I woke up curious this morning. Curious to see where exactly we had “tumbled in” last night.

After all, last night we only could see the strange little “office”.

The sky outside was as strange as the town. Large dark but not unfriendly clouds billowed as far as the eye could see. Barb wire fenced stretched as far as the sky. Cars and cinder blocks lay forgotten. Just as I had thought last night, the Airstream with an overturned grill across from us was vacant as was the humble cabover camper on the other side of the campground.

We were the only ones there.

Alone with only the company of an occasional passing train.

It was slightly unnerving but completely exhilarating to feel the desolation in the wind.

After a morning of school and work, we ventured into town. Marfa was founded in the 1880s. Nearly a hundred years later, minimalist artist, Donald Judd moved to Marfa making Marfa what it is today.  A word of advice if you visit Marfa- go on a weekend, almost everything is closed on Mondays and Tuesdays. I was extremely disappointed to find out the modern art museum, The Chinati Foundation, was closed.  Regardless, we had a wonderful time exploring the mostly empty streets peering into the galleries and shops.  The folk at El Cosmico also made us feel and home welcomed us to explore their amazing grounds.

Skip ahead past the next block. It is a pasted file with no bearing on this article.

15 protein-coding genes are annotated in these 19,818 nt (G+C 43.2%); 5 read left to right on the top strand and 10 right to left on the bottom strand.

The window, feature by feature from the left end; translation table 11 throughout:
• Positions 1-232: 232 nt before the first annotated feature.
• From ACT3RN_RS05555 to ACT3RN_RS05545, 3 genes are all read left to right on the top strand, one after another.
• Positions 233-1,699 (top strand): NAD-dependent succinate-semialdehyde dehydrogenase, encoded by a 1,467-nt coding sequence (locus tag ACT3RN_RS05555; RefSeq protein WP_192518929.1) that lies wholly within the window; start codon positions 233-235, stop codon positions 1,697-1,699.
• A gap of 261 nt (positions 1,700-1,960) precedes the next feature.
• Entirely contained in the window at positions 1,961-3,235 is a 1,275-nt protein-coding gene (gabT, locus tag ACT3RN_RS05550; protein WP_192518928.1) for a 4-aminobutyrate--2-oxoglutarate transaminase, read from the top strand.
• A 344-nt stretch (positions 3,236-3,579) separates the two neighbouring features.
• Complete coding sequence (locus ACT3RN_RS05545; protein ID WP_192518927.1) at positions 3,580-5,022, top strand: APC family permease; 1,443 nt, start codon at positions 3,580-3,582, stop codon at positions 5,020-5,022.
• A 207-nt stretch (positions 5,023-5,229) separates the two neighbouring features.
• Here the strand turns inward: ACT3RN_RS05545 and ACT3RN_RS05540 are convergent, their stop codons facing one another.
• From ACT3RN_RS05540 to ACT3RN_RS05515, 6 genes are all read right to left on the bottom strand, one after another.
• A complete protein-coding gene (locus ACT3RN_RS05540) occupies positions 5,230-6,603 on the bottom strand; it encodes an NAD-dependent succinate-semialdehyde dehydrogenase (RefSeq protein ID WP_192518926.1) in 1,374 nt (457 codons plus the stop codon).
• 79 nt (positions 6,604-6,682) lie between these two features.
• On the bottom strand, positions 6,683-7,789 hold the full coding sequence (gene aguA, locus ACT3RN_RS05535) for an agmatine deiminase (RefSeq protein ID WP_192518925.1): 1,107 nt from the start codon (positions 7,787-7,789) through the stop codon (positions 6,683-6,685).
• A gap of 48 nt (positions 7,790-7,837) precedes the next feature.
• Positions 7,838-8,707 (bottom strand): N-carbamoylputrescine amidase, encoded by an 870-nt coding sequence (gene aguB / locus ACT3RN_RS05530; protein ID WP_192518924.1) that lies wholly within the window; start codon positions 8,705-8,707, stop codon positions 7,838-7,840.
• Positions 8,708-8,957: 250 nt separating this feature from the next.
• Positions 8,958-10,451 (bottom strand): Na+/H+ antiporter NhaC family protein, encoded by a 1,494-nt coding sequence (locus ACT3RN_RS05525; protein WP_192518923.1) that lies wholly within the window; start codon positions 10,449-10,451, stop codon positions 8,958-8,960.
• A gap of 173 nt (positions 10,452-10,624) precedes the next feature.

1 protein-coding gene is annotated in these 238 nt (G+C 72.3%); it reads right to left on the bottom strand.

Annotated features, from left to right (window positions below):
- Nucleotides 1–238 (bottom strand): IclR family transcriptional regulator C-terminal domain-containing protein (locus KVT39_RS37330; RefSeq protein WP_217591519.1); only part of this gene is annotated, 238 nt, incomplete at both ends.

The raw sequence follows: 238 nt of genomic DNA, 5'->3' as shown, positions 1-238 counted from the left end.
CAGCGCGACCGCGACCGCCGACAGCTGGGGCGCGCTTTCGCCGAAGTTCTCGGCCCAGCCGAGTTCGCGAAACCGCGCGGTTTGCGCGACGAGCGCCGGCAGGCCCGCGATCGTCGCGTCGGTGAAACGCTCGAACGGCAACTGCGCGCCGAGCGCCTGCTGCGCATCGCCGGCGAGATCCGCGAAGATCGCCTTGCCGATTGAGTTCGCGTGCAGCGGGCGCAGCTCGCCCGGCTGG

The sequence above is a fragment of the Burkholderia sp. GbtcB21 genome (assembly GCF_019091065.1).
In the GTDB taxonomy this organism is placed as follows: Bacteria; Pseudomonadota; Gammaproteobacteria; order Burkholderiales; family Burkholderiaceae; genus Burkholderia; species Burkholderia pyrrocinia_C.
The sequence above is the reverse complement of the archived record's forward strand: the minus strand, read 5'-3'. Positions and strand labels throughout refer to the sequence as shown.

Marfa is a strange town.  The friend who told me about it described it as “a tiny town where blue-collar oil workers live next to Williamsburg art kids.” It’s a place where farm trucks are parked next retro beach cruisers. Where you can walk out from an art gallery to a view of a grain mill. Where skinny jeans and Wranglers are both equally appropriate.

It’s hard to tell what is really old and what has been restored to look really old.

Marfa is every bit as charming as it is odd. I didn’t quite know what to make of it.

I asked a girl with a short platinum blond hair, who I would guess to be about 23, if she was orginally from Marfa. As I expected she wasn’t. Then I asked her what is was like living here. “Twin Peak-sy“, she said.

For dinner, we enjoyed pizza at the Pizza Foundation which is an old converted gas station. Afterwards, we headed over to Frama, a laundry mat/ice cream/coffee shop for an after dinner sweet. Finally, we drove outside of town to view the famous Marfa Lights. It was cold and windy but still fun.  The Marfa Lights turned out to be the Marfa Light, one green flicker that faded in and out on the horizon.

I liked Marfa but I wanted to love Marfa.  What I loved was the desolation of West Texas and the architecture but something about Marfa seemed, I don’t know, contrived. Just a tiny bit. Not utterly and completely contrived but I didn’t fall in love with it the way I did Jerome or Madrid. Regardless, it was worth the effort to get there (it is out in the middle of nowhere) and perhaps if we would have come on a weekend I would have felt differently. Or perhaps not with all the tourists.

Funny though as I write this I feel myself longing to go back. Maybe it was the lights.

Love and Laughter,

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